Nuggets apply even more pressure to Edwards, beat Timberwolves to take 3-2 lead in series

Two men playing basketball
Minnesota Timberwolves guard Anthony Edwards, right, collects the ball while fending off Denver Nuggets guard Kentavious Caldwell-Pope during the first half of Game 5 of an NBA basketball second-round playoff series Tuesday, May 14, 2024, in Denver.
David Zalubowski | AP

Anthony Edwards was seeing double everywhere he turned. All by design as the Denver Nuggets doubled the attention on Minnesota's standout guard.

It was yet another wrinkle for the Nuggets, who held Edwards to 18 points — 15 below his average in this series — in their 112-97 win over the Timberwolves on Tuesday night in Game 5.

“We knew we had to do something different with Anthony Edwards. That guy is just a one-man wrecking crew,” Nuggets coach Michael Malone said. “We trapped him. We double-teamed him. We flew around behind him.”

They exhausted him, too.

Because in addition to feeling the constant pressure to carry the offensive load, Edwards was applying the pressure on defense in an effort to make things difficult for Nuggets guard Jamal Murray.

“Getting in the best shape of my life,” cracked Edwards, whose team has dropped three in a row in the series. “So it’s fun.”

The Nuggets dared anyone not named Edwards to beat them as they took a 3-2 lead in the second-round series with a chance to close out the Timberwolves on Thursday night in Minneapolis. The strategy worked, in part, because Anthony had fewer clear looks at the basket. The Timberwolves were also missing Mike Conley, who was ruled out before the game with soreness in his right Achilles.

“They’re just playing better than us right now,” Edwards said. “They’re playing harder than us. They’re getting all the loose balls. Everything's going their way. They've got the momentum, man. We’ve got to figure out a way to shift it back our way.”

Timberwolves Nuggets Basketball
Minnesota Timberwolves center Karl-Anthony Towns, left, fields a pass next to Denver Nuggets forward Peyton Watson during the first half of Game 5 of an NBA basketball second-round playoff series Tuesday, May 14, 2024, in Denver.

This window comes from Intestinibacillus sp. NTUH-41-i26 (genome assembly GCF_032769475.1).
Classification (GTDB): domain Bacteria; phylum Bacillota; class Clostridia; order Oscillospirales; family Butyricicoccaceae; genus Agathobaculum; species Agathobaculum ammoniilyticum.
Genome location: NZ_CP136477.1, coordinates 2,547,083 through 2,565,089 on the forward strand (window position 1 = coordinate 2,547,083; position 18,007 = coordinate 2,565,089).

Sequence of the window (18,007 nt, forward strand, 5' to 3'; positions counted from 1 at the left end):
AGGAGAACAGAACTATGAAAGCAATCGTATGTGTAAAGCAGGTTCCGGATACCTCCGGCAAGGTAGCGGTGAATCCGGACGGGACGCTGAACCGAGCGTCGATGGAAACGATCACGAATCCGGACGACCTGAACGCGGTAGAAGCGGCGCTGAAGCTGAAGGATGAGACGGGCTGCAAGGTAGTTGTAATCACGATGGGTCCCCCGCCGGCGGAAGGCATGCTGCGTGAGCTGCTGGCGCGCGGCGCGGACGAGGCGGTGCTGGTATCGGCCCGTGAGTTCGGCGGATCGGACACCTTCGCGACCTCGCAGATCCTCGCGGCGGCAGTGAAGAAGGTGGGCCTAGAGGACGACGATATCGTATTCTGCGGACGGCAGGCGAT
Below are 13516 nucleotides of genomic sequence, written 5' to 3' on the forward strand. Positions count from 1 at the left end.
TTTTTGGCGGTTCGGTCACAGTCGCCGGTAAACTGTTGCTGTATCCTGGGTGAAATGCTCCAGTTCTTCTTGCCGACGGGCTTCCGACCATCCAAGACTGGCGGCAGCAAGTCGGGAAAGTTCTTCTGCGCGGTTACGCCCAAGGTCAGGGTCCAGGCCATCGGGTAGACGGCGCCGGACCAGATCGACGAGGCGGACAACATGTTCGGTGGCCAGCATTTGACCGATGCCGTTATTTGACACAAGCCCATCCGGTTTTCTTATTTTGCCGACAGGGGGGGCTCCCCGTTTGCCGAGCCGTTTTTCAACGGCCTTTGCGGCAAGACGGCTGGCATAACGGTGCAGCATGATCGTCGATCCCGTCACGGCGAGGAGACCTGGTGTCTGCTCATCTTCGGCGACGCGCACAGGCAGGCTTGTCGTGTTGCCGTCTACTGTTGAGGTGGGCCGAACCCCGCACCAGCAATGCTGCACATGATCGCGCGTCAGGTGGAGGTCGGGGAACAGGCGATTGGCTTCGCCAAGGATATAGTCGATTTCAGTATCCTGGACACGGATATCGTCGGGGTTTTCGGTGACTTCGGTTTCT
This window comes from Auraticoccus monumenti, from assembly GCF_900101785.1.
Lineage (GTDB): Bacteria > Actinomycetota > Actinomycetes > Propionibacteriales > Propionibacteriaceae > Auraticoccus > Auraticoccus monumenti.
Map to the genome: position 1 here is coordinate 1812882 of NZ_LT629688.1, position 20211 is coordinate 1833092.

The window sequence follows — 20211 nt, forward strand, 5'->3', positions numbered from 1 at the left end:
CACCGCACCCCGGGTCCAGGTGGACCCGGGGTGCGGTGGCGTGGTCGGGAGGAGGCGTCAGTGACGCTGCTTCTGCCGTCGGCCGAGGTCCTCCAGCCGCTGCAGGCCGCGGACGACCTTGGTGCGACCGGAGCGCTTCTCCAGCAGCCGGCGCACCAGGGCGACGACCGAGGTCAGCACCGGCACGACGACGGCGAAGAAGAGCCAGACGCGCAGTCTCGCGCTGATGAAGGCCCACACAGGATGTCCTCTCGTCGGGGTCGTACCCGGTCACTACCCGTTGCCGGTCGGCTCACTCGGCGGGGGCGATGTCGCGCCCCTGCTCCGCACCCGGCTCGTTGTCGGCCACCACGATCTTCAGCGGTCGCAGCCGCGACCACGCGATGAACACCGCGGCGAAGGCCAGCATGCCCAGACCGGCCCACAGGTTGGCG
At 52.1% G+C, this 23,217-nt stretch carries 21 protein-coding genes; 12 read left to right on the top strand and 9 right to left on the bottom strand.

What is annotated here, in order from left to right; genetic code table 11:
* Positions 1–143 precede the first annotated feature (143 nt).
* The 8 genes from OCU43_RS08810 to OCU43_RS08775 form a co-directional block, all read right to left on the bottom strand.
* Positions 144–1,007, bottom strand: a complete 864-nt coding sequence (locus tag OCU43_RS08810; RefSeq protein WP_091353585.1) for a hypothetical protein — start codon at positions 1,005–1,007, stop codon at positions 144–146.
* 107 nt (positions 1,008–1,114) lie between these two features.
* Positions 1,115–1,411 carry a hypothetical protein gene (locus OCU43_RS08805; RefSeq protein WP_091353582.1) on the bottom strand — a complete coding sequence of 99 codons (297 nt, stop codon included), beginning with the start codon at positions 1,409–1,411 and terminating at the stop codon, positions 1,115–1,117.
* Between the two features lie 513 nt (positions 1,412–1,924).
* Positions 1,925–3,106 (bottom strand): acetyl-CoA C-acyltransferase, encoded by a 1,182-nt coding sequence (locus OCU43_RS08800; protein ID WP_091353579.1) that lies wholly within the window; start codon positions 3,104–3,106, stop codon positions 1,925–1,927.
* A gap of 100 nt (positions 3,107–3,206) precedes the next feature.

David Zalubowski | AP

Karl-Anthony Towns had a solid night despite appearing to tweak his left knee in the first half, finishing with 23 points. Rudy Gobert, too, who had 18 points and 11 rebounds. But by keeping Edwards in check on 5-of-15 shooting, the Nuggets limited the damage and built a lead that stretched to as many as 18 points.

With so much attention surrounding him, Edwards resorted to passing and finished with a team-high nine assists. But it was his instant offense the Timberwolves were in desperate need of late in the game. He had four points in the fourth quarter.

“We’ve got to do a better job making it easier for him,” Towns said of Edwards. “It’s about executing at a higher level. The guys in the other locker room here are executing at a championship level in these last three games. They’ve shown when you’re executing at that level what the results will be.”

Timberwolves Nuggets Basketball
Minnesota Timberwolves guard Anthony Edwards, front, and coach Chris Finch sit on the bench during a timeout late in the second half of Game 5 of the team's NBA basketball second-round playoff series against the Denver Nuggets on Tuesday, May 14, 2024, in Denver.
David Zalubowski | AP

So dominant on defense in the first two games, winning two in a row in Denver by keeping the Nuggets under 100 points, the Timberwolves have found it tougher to contain the connected Nuggets ever since. Denver has averaged 114.7 points over its last three games.

“Their guys are making shots,” Edwards said.

Especially three-time NBA MVP Nikola Jokic, who had 40 points on 15-of-22 shooting. He also had 13 assists and no turnovers.

“He’s the best player in NBA,” Edwards said. "He was special tonight. I’ve got to give him his flowers. He was that guy tonight.”